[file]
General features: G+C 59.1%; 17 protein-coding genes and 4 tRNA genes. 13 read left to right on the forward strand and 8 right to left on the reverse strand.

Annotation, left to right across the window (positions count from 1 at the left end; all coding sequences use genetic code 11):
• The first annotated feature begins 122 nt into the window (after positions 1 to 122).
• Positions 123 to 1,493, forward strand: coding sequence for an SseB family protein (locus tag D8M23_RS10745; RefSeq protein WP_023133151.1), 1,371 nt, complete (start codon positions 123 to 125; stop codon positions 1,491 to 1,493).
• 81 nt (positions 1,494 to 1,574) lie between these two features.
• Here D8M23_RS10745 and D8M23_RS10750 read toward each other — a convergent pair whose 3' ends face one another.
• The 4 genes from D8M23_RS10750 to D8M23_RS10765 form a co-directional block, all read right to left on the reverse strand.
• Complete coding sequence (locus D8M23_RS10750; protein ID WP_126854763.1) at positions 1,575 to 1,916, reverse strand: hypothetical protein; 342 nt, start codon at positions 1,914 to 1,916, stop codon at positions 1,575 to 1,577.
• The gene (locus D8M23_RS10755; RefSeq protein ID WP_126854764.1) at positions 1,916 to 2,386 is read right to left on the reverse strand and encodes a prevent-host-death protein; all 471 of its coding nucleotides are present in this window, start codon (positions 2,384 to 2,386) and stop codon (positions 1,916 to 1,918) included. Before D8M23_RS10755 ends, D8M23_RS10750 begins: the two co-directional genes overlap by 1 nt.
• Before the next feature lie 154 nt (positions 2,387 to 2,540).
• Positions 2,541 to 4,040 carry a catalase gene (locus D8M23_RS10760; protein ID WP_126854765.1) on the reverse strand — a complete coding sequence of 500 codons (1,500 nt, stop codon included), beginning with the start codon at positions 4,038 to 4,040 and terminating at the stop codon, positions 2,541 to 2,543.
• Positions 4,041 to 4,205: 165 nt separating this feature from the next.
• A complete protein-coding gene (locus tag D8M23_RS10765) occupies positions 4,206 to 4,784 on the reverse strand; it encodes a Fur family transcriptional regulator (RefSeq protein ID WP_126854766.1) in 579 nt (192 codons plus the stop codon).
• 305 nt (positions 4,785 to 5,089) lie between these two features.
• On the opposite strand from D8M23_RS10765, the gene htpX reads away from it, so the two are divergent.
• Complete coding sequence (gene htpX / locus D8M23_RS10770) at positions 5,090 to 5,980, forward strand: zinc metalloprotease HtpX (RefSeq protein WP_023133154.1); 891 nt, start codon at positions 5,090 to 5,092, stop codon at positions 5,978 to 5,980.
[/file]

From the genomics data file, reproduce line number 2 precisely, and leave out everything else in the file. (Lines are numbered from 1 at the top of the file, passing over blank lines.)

Annotation, left to right across the window (positions count from 1 at the left end; all coding sequences use genetic code 11):